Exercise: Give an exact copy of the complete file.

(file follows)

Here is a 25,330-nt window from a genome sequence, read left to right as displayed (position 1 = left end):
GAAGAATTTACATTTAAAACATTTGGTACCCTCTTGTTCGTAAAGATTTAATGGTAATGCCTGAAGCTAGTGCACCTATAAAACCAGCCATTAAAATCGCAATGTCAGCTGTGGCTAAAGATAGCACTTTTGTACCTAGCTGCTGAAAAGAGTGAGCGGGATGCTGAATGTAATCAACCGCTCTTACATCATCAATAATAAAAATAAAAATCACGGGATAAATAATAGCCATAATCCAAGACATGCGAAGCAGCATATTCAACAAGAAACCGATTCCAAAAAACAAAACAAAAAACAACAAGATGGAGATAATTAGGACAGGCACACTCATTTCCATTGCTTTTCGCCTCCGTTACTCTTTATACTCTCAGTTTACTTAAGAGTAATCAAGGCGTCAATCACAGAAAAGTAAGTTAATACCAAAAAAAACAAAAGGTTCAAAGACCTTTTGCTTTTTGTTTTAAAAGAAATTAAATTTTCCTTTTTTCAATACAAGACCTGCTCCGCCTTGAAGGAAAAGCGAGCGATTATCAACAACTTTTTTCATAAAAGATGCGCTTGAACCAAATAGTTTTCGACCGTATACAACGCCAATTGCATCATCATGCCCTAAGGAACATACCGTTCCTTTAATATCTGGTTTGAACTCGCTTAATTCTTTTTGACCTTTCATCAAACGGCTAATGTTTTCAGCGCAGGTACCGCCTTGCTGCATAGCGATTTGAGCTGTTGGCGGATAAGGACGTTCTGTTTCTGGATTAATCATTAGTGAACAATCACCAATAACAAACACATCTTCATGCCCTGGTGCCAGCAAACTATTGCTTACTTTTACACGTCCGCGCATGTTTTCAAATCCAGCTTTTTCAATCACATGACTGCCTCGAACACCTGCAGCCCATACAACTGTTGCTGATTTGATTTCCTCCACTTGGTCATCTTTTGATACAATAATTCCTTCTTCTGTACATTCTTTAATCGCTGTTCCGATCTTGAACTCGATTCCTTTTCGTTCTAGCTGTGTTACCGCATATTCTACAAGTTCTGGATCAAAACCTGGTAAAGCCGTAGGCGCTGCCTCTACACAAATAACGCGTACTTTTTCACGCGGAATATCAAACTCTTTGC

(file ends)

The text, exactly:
Here is a 25,330-nt window from a genome sequence, read left to right as displayed (position 1 = left end):
GAAGAATTTACATTTAAAACATTTGGTACCCTCTTGTTCGTAAAGATTTAATGGTAATGCCTGAAGCTAGTGCACCTATAAAACCAGCCATTAAAATCGCAATGTCAGCTGTGGCTAAAGATAGCACTTTTGTACCTAGCTGCTGAAAAGAGTGAGCGGGATGCTGAATGTAATCAACCGCTCTTACATCATCAATAATAAAAATAAAAATCACGGGATAAATAATAGCCATAATCCAAGACATGCGAAGCAGCATATTCAACAAGAAACCGATTCCAAAAAACAAAACAAAAAACAACAAGATGGAGATAATTAGGACAGGCACACTCATTTCCATTGCTTTTCGCCTCCGTTACTCTTTATACTCTCAGTTTACTTAAGAGTAATCAAGGCGTCAATCACAGAAAAGTAAGTTAATACCAAAAAAAACAAAAGGTTCAAAGACCTTTTGCTTTTTGTTTTAAAAGAAATTAAATTTTCCTTTTTTCAATACAAGACCTGCTCCGCCTTGAAGGAAAAGCGAGCGATTATCAACAACTTTTTTCATAAAAGATGCGCTTGAACCAAATAGTTTTCGACCGTATACAACGCCAATTGCATCATCATGCCCTAAGGAACATACCGTTCCTTTAATATCTGGTTTGAACTCGCTTAATTCTTTTTGACCTTTCATCAAACGGCTAATGTTTTCAGCGCAGGTACCGCCTTGCTGCATAGCGATTTGAGCTGTTGGCGGATAAGGACGTTCTGTTTCTGGATTAATCATTAGTGAACAATCACCAATAACAAACACATCTTCATGCCCTGGTGCCAGCAAACTATTGCTTACTTTTACACGTCCGCGCATGTTTTCAAATCCAGCTTTTTCAATCACATGACTGCCTCGAACACCTGCAGCCCATACAACTGTTGCTGATTTGATTTCCTCCACTTGGTCATCTTTTGATACAATAATTCCTTCTTCTGTACATTCTTTAATCGCTGTTCCGATCTTGAACTCGATTCCTTTTCGTTCTAGCTGTGTTACCGCATATTCTACAAGTTCTGGATCAAAACCTGGTAAAGCCGTAGGCGCTGCCTCTACACAAATAACGCGTACTTTTTCACGCGGAATATCAAACTCTTTGC